In today’s viral video-happy, talk-show world, they just don’t make ’em unscripted like they used to. There’s no Bette Midler serenading Johnny Carson, no Drew Barrymore flashing David Letterman, no John and Yoko babbling to Mike Douglas about free love. And, 20 years after she dropped 14 F-bombs in the span of one episode, even Madonna’s talk-show behavior is a shell of its former wildness.
On March 31, 1994, Madonna made history — again. Her appearance on “The Late Show with David Letterman,” in which she wore a floor-length black frock with combat boots and smoked a cigar with aplomb, became the most censored episode in American talk-show history. It also provided the host his highest ratings since his August 1993 premiere week. Many were outraged, and they were certain to let the FCC know as much.
Entertainment Weekly critic Ken Tucker eviscerated Madonna’s behavior in an essay the following month, calling the appearance a moment “that will live in infamy for, oh, at least another 15 minutes.” He somewhat missed the mark there. The interview remains one of the most famous in late-night history, and no retrospective of Madonna’s career is complete without it. What he was right about was that Madonna strangely had no new material to hock while ticking off one expletive after the next. The interview revolved mostly around vague references to her recent sexual antics. (By March 1994, “Justify My Love” had been banned on MTV, she’d released “Sex” and her album “Erotica” spawned the controversial Girlie Show Tour, in which she dressed as a dominatrix surrounded by topless dancers.)
“The ‘Letterman’ appearance was another such stunt, a way to keep her name in the papers in lieu of actually producing some sort of creative work,” Tucker wrote.
What Tucker couldn’t have known was what Madonna revealed in a 1996 SPIN magazine interview with Bob Guccione Jr. The singer said the “Late Show” producers even encouraged her F-bomb rampage, telling her it would be “really funny” to rattle off expletives amid constant bleeps. “Well, I came out and started doing it, and David freaked out,” she revealed. “The way he introduced me was derogatory, so my whole thing was, okay, if that’s how you want to play it, you cannot beat me at this game.”
Madonna also said in the SPIN interview that the gesture was an attempt to excoriate the state of television censorship, which allows increasingly graphic violence but won’t permit strong language. “It’s such hypocrisy. The fact that everyone counted how many f–ks I said — how small-minded is that?”
Tucker may be right that Madonna capitalized on a phony publicity moment to continue the loop of controversy she’d established several years prior. There isn’t much substance to the interview, and that’s where she went wrong. But what trumps such criticism is the fact that this interview would never happen in 2014, no matter how much more explicit broadcast television has become. Kanye West’s October 2013 “Jimmy Kimmel Live” interview — you know, the one where he called himself a “creative genius” — was one of the most talked-about late-night moments in recent years, but now it seems like an afterthought. Joaquin Phoenix’s bizarre 2009 Letterman appearance, in which he donned sunglasses and an unruly beard and spoke in meaningless non-answers, turned out to be quote-unquote performance art in connection with his movie “I’m Still Here.” It’s memorable and Phoenix was smart to pimp his project with such an approach, but the moment isn’t organic at all — it’s an entirely different sort of stunt: a scripted one.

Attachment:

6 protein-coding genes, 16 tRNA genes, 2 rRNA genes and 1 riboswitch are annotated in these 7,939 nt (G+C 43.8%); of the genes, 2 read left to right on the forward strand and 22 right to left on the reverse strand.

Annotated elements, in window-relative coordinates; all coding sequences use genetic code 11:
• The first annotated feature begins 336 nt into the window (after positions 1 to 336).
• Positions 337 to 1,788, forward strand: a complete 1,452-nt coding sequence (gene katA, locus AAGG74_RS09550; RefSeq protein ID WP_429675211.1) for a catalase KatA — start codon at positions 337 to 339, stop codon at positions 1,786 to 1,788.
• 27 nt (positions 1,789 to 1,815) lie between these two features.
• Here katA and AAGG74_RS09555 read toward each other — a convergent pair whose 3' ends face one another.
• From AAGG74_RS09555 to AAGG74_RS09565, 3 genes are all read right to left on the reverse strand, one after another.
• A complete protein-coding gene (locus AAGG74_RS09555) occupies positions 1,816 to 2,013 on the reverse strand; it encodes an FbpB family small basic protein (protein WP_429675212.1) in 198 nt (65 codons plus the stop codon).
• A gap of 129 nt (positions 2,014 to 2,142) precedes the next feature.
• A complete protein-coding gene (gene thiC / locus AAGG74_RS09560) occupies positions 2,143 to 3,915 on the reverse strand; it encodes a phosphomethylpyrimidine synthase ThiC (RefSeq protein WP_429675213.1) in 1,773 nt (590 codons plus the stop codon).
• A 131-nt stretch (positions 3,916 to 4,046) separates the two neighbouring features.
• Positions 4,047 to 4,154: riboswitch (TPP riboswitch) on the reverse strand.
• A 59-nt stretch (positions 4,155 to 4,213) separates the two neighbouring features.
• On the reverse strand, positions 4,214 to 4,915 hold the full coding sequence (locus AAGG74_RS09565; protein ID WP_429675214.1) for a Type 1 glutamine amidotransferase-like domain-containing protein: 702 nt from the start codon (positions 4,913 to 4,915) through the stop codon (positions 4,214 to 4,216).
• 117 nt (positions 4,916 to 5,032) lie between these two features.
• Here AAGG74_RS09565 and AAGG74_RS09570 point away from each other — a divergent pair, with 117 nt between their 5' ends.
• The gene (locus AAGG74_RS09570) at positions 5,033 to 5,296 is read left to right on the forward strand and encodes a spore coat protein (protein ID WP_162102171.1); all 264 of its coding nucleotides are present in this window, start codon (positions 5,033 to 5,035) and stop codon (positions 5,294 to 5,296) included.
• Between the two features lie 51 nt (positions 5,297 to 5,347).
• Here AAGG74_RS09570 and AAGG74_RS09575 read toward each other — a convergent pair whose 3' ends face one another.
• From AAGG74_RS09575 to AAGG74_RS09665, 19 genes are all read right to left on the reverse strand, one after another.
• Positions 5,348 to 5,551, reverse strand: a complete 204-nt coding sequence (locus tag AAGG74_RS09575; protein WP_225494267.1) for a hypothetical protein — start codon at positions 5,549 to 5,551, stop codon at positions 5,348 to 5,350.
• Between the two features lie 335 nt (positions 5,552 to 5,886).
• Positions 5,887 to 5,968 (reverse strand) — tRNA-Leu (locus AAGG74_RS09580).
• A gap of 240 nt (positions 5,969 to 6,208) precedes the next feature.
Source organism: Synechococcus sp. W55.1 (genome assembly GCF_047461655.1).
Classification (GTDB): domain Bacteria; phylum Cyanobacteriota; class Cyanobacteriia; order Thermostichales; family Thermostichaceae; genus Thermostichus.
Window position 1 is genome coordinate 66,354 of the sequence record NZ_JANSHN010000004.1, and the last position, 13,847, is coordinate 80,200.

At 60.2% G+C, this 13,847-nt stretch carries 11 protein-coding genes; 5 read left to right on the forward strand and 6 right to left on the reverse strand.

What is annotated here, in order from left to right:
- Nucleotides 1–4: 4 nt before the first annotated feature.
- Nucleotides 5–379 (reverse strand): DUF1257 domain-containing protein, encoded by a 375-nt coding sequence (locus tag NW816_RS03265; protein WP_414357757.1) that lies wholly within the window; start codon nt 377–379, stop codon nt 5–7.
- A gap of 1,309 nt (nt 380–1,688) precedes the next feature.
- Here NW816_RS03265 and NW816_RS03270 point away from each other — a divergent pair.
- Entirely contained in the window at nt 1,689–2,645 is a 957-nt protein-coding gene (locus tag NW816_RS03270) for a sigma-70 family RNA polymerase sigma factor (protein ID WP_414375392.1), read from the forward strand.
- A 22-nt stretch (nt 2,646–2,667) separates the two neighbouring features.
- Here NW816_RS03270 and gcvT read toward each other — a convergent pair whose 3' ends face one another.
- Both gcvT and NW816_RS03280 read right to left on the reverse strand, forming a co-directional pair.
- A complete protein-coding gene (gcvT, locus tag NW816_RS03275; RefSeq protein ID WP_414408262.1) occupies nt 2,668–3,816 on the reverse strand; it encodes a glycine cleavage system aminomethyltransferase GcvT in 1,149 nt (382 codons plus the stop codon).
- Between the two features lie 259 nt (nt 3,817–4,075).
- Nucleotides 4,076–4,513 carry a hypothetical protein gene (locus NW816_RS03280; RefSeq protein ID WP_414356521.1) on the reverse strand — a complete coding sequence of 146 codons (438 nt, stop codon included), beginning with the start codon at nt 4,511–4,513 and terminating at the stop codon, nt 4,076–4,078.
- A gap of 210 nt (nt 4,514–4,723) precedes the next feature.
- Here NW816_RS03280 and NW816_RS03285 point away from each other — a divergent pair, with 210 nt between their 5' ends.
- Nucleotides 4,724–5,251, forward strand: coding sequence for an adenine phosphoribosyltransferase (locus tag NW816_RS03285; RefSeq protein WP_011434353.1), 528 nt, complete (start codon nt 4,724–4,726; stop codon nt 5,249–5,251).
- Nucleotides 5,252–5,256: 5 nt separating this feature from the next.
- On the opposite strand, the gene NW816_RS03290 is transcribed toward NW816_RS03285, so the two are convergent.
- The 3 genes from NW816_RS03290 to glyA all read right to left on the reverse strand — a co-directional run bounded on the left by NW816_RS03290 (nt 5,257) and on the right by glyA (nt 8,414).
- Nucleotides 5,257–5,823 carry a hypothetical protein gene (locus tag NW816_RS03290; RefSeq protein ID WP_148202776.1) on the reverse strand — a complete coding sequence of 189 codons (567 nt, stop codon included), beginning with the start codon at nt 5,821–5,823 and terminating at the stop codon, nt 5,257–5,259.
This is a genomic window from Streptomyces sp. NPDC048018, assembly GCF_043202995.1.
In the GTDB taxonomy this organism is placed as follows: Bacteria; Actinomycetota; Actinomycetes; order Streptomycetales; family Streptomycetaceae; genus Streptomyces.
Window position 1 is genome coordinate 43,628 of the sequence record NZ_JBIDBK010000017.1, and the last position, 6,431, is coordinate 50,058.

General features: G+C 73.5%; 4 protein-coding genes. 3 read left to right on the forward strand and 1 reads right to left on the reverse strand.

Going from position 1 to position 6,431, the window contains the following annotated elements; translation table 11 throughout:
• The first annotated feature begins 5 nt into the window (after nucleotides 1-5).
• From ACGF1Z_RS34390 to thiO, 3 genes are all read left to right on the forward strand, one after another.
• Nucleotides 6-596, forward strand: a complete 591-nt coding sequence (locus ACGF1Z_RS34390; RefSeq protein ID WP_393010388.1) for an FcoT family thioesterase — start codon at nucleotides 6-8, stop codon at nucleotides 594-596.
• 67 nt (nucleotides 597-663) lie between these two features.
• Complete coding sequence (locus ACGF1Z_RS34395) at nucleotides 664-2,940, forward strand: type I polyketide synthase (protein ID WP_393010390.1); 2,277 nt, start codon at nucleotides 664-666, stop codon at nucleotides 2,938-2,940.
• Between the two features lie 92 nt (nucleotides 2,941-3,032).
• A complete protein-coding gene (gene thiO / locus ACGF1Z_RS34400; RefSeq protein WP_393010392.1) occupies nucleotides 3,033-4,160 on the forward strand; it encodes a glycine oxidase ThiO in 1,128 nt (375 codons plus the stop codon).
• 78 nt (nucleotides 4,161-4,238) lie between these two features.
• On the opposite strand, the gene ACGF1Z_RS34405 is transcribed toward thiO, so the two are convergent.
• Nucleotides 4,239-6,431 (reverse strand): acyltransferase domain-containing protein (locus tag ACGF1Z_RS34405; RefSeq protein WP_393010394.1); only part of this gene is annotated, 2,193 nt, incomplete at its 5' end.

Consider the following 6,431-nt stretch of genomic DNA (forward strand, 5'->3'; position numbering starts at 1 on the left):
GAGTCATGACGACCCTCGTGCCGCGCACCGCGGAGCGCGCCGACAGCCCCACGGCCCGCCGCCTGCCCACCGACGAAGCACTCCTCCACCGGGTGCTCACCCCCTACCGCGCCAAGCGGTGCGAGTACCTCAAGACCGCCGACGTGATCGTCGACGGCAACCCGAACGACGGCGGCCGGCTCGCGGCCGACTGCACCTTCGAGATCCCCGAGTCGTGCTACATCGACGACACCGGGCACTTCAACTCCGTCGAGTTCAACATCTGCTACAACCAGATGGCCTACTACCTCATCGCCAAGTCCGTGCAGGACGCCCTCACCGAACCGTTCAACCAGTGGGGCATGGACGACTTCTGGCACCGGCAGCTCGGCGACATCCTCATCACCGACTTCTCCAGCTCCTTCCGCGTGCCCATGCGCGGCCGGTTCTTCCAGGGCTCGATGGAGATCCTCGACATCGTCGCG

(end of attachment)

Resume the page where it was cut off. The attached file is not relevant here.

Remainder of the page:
Madonna’s 1994 moment was a bastion of talk-show greatness. It came just after the days of Carson’s pop-culture sovereignty, when late-night TV was still the stuff of water coolers. Even if Madonna discussed her F-bomb prattle with the “Late Show” producers, it was still her at her most unabashed. She didn’t waste time touting her own clout or pegging her antics to an eccentric passion project.
Today’s stars have to mask their controversial appearances with ulterior motives, as with West, who was responding to a tongue-in-cheek “Kimmel” parody of an interview he’d given. Madonna’s appearance was celebrity controversy at its purest. Jennifer Lawrence can charm us all she wants with her word vomit, but no one moment of her media salvo — save tripping on the Oscar stage — can claim the sort of infamy that this Madonna interview carries. It’s a relic from the age of talk-show dominance, and, silliness aside, a crowning moment for Madonna’s lingering media image, when her every move was ripe for examination. Twenty years later, it’s still a moment in popular culture that’s worth remembering.
To cap it off, here’s every F-bomb uttered during the appearance:
From the first part:
1:54 “Incidentally, you are a sick f–k.”
8:52 “You are always f–king with me on the show.”
8:58 “You are always f–king with me on the show.”
9:02 “You are always f–king with me on the show.”
11:09 “Don’t f–k with me, Dave.”
11:22 “Somebody f–ked up.”
11:58 “Is it because I’ve been saying f–k too much?”
12:32 “Wait a minute. People don’t want to hear the word f–k?”
From the second part:
1:41 “F–k it, now we’re going to have to deal with each other.”
1:48 “Why can’t we just talk to each other? Why do we have to have all this contrived bulls–t? You know, f–k the tape. F–k the list, everything. You know what I’m saying?”
5:50 “Don’t f–k with me, Dave.”
7:36 “When you come back, I’ll still be here. F–k it!”